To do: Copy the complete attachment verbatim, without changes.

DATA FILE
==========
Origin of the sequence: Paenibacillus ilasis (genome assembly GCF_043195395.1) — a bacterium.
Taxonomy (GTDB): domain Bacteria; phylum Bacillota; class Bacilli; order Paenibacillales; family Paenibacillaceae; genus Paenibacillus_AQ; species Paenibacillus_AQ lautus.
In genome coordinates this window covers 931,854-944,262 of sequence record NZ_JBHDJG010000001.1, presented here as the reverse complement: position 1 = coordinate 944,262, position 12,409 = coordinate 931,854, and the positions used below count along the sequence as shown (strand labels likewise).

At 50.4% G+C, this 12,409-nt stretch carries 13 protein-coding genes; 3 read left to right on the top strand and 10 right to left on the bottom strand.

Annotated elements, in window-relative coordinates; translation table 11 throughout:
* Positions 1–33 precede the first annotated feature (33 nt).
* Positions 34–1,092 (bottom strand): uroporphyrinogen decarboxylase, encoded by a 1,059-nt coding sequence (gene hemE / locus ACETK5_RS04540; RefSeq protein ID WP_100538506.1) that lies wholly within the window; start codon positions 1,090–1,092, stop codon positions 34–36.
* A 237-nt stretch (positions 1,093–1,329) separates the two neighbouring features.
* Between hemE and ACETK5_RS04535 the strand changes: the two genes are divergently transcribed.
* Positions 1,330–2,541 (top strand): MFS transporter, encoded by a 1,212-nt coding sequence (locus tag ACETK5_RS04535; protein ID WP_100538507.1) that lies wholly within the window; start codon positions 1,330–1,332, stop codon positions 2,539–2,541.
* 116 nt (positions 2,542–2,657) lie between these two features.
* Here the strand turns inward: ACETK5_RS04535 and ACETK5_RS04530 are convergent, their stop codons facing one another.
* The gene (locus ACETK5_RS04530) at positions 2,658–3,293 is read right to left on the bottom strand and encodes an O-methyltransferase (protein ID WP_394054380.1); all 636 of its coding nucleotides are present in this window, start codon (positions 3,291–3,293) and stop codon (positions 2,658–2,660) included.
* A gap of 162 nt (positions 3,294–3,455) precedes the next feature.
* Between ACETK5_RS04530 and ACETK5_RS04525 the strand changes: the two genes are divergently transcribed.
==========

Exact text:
Origin of the sequence: Paenibacillus ilasis (genome assembly GCF_043195395.1) — a bacterium.
Taxonomy (GTDB): domain Bacteria; phylum Bacillota; class Bacilli; order Paenibacillales; family Paenibacillaceae; genus Paenibacillus_AQ; species Paenibacillus_AQ lautus.
In genome coordinates this window covers 931,854-944,262 of sequence record NZ_JBHDJG010000001.1, presented here as the reverse complement: position 1 = coordinate 944,262, position 12,409 = coordinate 931,854, and the positions used below count along the sequence as shown (strand labels likewise).

At 50.4% G+C, this 12,409-nt stretch carries 13 protein-coding genes; 3 read left to right on the top strand and 10 right to left on the bottom strand.

Annotated elements, in window-relative coordinates; translation table 11 throughout:
* Positions 1–33 precede the first annotated feature (33 nt).
* Positions 34–1,092 (bottom strand): uroporphyrinogen decarboxylase, encoded by a 1,059-nt coding sequence (gene hemE / locus ACETK5_RS04540; RefSeq protein ID WP_100538506.1) that lies wholly within the window; start codon positions 1,090–1,092, stop codon positions 34–36.
* A 237-nt stretch (positions 1,093–1,329) separates the two neighbouring features.
* Between hemE and ACETK5_RS04535 the strand changes: the two genes are divergently transcribed.
* Positions 1,330–2,541 (top strand): MFS transporter, encoded by a 1,212-nt coding sequence (locus tag ACETK5_RS04535; protein ID WP_100538507.1) that lies wholly within the window; start codon positions 1,330–1,332, stop codon positions 2,539–2,541.
* 116 nt (positions 2,542–2,657) lie between these two features.
* Here the strand turns inward: ACETK5_RS04535 and ACETK5_RS04530 are convergent, their stop codons facing one another.
* The gene (locus ACETK5_RS04530) at positions 2,658–3,293 is read right to left on the bottom strand and encodes an O-methyltransferase (protein ID WP_394054380.1); all 636 of its coding nucleotides are present in this window, start codon (positions 3,291–3,293) and stop codon (positions 2,658–2,660) included.
* A gap of 162 nt (positions 3,294–3,455) precedes the next feature.
* Between ACETK5_RS04530 and ACETK5_RS04525 the strand changes: the two genes are divergently transcribed.